The International Touring Car (ITC) championship or the craziest touring car series that ever was in terms of cars, technologies and budgets. Born in 1995 as an international version of the Deutsche Tourenwagen Meisterchaft (DTM) and ran by the same promoter, ITR, the ITC championship got Mercedes and its W202 C-Klasse, Alfa Romeo with the 155 V6 TI and Opel with the Calibra to battle with purpose built and developed racecars ruled by the craziest regulations ever enforced in touring cars.
Then enforced were the FIA Class 1 Touring Cars regulations which basically were the precursor to the Super Touring Car regulations. It allowed engine sourcing from a production engine but not necessary from the same manufacturer, it had to be from the same group, GM for Opel, Fiat for Alfa Romeo. Number of cylinders were limited to 6 and transmission were free in terms of construction. Cars could be equipped with aerodynamic aids and they were free below the wheel centreline which allowed active aerodynamics with moving flaps, etc… Last were the driver aids, all-wheel drive, traction control, ABS and electronically controlled differentials were allowed.
Those cars really were monsters and although the DTM ran to these regulations through 1994 and 1995 as well as the ITC using it from 1995 through 1996 – DTM was replaced by the ITC championship in 1996 – the whole thing just lasted two years… Budget and technologies were almost equivalent to running a privateer Formula One team and all cars in the series were basically factory backed but it was fantastic with drivers like Keke Rosberg, Dario Franchitti, Yannick Dalmas, Bernd Schneider and many others..!
1996 saw Opel and Manuel Reuter taking the Driver’s and Manufacturer’s title but Mercedes had already announced its withdrawal from the series for the next year and with only two manufacturers to be involved, the TV rights and all the madness proved too much… The 1997 ITC Championship never happened… Couldn’t work even if the formula proved very much spectacular and here we go with the only evolution built to tackle the championship that never was, the Zakspeed built Opel Calibra.
The 1997 Opel Calibra could be nicknamed as the “Carbon Monster” and it actually looks as a fantastic bit of kit. State of the art, that is what comes to mind when looking at the car and the quality of the fabrication. Based around a normal shell, it doesn’t keep much of it apart from the roof and cockpit structure and look at that cockpit, it’s a spaceship ! Aerodynamics are also interesting with the front splitter big as a wing and all the front ducting being used for cooling and front end grip. It’s neat and clean, raw and brutal..!
The front end, which holds the engine and part of the transmission is formed using a sub-chassis assembly. Rear end is much the same and looking at the cage fitted to the car, that is what holds the thing together. Suspension side, it’s not a normal touring car, it’s not production based. All inboard mountings front and rear through pushrod activated designs and that is not the end..!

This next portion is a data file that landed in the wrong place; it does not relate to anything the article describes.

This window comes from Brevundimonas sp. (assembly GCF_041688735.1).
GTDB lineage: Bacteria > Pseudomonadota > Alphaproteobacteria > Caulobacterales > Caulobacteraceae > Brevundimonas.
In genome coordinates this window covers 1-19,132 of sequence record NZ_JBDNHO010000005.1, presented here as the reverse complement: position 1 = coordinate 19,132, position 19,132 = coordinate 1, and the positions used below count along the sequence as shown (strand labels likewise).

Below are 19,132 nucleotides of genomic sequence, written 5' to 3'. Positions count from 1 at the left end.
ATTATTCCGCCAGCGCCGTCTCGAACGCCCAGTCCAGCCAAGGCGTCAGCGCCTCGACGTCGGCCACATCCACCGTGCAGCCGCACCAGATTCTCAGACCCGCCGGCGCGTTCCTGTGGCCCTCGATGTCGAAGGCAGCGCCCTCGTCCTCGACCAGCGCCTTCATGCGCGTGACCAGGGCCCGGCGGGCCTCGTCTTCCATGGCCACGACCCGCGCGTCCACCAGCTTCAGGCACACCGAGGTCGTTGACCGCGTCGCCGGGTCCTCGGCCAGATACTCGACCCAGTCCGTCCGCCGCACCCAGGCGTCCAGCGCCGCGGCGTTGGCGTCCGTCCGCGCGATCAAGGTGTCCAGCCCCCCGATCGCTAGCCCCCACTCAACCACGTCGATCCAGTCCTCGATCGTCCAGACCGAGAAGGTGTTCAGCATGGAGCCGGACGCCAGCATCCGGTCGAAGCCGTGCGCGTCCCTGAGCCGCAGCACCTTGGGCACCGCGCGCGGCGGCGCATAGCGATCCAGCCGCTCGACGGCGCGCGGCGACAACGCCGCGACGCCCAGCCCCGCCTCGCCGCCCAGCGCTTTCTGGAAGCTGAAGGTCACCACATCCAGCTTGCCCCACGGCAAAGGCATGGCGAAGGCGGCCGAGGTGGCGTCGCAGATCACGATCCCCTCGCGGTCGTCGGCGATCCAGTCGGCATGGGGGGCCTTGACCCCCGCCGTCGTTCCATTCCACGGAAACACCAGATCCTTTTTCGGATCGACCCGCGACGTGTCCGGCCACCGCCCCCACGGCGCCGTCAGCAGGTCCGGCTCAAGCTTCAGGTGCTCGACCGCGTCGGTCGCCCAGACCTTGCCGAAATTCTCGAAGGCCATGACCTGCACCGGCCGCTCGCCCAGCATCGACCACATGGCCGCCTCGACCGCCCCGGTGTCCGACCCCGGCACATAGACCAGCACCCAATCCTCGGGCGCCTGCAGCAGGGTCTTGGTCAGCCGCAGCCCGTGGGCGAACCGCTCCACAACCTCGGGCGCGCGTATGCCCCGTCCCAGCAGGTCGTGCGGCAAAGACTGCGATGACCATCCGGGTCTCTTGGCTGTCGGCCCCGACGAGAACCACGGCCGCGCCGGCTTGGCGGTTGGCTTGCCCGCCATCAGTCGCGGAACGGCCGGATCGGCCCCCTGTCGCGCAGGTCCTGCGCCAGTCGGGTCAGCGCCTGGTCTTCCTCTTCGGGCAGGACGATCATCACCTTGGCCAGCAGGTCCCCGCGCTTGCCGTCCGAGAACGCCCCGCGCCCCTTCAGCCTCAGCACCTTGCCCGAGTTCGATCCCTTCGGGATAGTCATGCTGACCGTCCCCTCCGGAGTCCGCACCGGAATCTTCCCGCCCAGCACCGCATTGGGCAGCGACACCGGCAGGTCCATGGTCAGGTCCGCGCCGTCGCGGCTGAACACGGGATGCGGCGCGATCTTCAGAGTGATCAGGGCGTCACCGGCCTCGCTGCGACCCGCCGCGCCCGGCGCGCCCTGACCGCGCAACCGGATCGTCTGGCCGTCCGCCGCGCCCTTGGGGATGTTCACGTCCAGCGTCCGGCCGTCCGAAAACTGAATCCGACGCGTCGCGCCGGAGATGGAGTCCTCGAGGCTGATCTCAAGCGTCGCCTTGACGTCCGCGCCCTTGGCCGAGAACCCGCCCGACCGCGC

Engine is a Cosworth developed 75 degree, 24-valves V6 using the Opel Monterey SUV engine block known as the KF engine. Bore and stroke being 94mm X 60mm and the compression ration being 12.5:1 breathing through an individual throttle body injection and Bosch Motronic MS 1.9 system. All that producing in excess of 500HP at 11650RPM and 310Nm of torque at 9000RPM.
Transmission is even more crazy, the 1995 and early 1996 Opel Calibra used an all-wheel drive 6-speed systems using gearchains system at the front and normal layout at the back. It would later change and use simpler geartrains at the front for reliability reason and here is the latest version of it with paddle-shift fitted as well.
Let’s get deeper into that and let’s explain everything, the Cosworth KF engine would be bolted onto the front of the transaxle and using a direct driveshaft from the crankshaft to the remote flywheel/clutch assembly and then to the XTrac hydraulically variable centre differential located in front of the gearbox and which splited the drive between the front and rear axles. The drive to the front axle would the be taken to the front LSD, visible in the upper part of the front casing and carried through gears to the outboard arms and through gearchains and later geartrains to the driveshafts mounting points.
That layout, complicated and certainly hard to service was used to lower the engine as much as possible in order to improve the gravity center and balance of the car. It also allowed the driveshaft to be of equal length therefor reducing the onset torquesteer on the transmission. Compared to that, the rest of the car looks simple with the 18×10 BBS magnesium wheels, Michelin slicks and 380 & 313mm FR and RE discs…
The sad thing is again that it never happened and that we’ll probably never see it tackle the track as it’s hidden at Zakspeed and it probably never was tested… Sad, sad, sad… Anyway, that is what we’ll remember of it…
© Zakspeed 1997 Opel Calibra pictures by Bryn Musselwhite – Speedhunters ©